I've seen the needle and the damage done.......
- Hi everyone,
Got back from Vancouver a few days back. I love that city!. No biking though,
so it was kind of torture. Went for my brothers wedding.
"First off thanks for these amazing posts and ideas. Im interested in
making my own stuff too and you have given me a bunch of great ideas."
I'm glad to share my ideas with like minded people and think that anyone
interested in making their own gear should give it a try. It is highly rewarding
to make things yourself. It can be a challenge sometimes, and somehow
world economics make it possible to have items made and shipped from
halfway around the globe, and still cost less than the retail price of materials,
most of the time in the States, but things you make yourself have a sense of
worth all their own. That said.... I would hope that anyone reading these posts
who has similar business aspirations, or works for an existing company, will
exercise integrity in regards to my designs.
about frame bags...
"The only way I can see this working is if you remove the cages and
miscellaneous hardware in the triangle to make room for the bag."
Yep, that's the idea. remove all the cages and hardware and replace it with a
"Do you imagine a waterproof bag inside the bottom compartment or do
you imagine stuffing the bottom compartment with water bottles? Since
your legs are pretty much in the way, is access to the two compartments
an off bike operation or can you widen your knees out and get to the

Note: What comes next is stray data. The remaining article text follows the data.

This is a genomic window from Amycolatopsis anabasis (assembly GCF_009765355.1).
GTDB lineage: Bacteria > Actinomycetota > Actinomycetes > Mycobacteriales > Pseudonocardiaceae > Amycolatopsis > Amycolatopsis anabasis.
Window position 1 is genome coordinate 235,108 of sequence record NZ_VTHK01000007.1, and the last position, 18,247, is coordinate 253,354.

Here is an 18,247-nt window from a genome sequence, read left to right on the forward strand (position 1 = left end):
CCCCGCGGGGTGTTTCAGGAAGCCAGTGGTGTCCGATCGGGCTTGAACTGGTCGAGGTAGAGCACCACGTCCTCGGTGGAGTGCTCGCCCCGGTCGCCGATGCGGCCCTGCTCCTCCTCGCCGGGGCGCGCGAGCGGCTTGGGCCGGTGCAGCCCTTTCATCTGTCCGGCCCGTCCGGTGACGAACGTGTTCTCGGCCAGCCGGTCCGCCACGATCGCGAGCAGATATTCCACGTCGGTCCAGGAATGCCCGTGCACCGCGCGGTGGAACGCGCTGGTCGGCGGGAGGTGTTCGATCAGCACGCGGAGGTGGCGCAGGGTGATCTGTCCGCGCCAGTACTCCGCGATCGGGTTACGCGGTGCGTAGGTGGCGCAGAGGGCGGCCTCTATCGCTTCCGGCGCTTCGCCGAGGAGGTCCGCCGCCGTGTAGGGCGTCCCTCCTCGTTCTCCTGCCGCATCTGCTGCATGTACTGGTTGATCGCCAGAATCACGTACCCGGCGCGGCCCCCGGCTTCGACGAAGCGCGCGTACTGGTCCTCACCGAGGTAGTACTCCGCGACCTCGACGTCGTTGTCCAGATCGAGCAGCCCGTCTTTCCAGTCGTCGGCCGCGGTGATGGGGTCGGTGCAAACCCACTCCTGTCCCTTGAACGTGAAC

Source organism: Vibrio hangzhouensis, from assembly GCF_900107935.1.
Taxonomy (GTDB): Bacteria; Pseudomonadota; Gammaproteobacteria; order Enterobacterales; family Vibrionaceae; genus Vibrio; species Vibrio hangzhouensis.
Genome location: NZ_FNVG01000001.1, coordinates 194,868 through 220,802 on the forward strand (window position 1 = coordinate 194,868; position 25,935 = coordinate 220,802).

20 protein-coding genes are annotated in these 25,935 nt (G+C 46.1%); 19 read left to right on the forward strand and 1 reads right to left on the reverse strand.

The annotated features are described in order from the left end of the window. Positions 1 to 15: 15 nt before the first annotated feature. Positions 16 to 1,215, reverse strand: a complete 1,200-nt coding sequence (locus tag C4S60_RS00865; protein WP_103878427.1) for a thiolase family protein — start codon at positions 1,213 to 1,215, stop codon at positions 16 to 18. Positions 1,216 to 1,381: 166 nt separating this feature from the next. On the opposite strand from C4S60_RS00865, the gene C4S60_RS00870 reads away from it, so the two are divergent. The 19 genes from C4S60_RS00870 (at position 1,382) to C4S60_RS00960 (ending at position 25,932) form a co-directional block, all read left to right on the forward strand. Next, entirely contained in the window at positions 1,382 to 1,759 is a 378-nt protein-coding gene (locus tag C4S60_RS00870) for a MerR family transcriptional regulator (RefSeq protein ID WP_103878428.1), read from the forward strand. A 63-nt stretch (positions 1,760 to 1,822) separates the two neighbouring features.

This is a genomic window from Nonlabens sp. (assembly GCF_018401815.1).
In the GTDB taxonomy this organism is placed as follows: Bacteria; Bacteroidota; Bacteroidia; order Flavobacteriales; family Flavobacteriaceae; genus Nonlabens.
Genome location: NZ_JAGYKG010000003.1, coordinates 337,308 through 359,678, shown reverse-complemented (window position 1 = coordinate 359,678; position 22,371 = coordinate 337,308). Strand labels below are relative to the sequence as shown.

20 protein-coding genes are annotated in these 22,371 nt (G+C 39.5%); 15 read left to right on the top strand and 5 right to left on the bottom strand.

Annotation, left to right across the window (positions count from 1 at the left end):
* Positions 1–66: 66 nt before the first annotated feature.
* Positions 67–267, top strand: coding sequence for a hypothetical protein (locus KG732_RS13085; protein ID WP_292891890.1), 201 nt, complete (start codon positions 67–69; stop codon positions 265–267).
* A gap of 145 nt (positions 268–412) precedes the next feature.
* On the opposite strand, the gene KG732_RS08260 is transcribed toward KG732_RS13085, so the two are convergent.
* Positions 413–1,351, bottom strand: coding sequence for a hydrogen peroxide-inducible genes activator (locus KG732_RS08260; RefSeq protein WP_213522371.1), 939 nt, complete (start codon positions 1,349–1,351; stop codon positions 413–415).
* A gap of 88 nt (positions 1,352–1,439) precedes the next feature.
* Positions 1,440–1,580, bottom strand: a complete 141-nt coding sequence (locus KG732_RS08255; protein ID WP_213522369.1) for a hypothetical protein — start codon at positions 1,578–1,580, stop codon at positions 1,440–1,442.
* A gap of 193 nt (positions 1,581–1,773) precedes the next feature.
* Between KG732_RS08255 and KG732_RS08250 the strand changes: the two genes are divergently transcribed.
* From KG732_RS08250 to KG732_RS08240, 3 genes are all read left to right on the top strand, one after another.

compartments while pedaling (this is assuming clipless pedals so your
feet are stuck unless you get off the bike)."
I imagine the bottom compartment, in a frame bag designed for a horizontal
top-tubed bike, to be for any dense, heavier items that fit well in the space.
This would mainly be for items that would not be necessary to access while
riding. The top compartment is for items you wish to get at quickly. On my
mountain bike, with a slopping top tube and one comparment, I can open the
bag and get at the contents easily while riding. I don't have to move my knees
out of the way any more than I do for bottle cages.
"I think I saw the pictures on MTBR but I don't think there were any pics
of someone actually on the bike using the bags."
Sorry, no good photos of the gear in use, yet. I've been making stuff like this,
for myself, for a few years and using it on some rides in the Sierras. All my
photos were taken with a cheap disposable camera for weight and
convenience. I've recently acquired some skills with a digital camera, but it
has been while recovering from three knee surgeries (hence, all the sewing).
I've been back on the bike for about two months now, so I'll start doing some
short tours and getting some good photos soon. Just got a Monocog 29er I'm
decking out for bikepacking. I post photos when it's done.
on handlebar bags.....
" In trying to imagine this Im thinking it might be a T with a long top and
short descender. Is there any physical difference between the T being
mounted under the bars and the bag hung off the T vs. the T structure
integrated into the bag and mounted to the bars."
The difference being that not integrating the mounting bracket into the bag
allows me to make it of lighter fabrics, since I don't have to worry about the
mount tearing out, and the same bag could be used without the mounting
bracket if your setup allowed it.
Beyond being busy trying to get everything set up with Carousel Design
Works and life in general, I just took a part time job at the local awning
business (can you say "full access to an industrial sewing and welding shop"
boys and girls?), so I apologize if it sometimes takes me awhile to respond to
messages right now.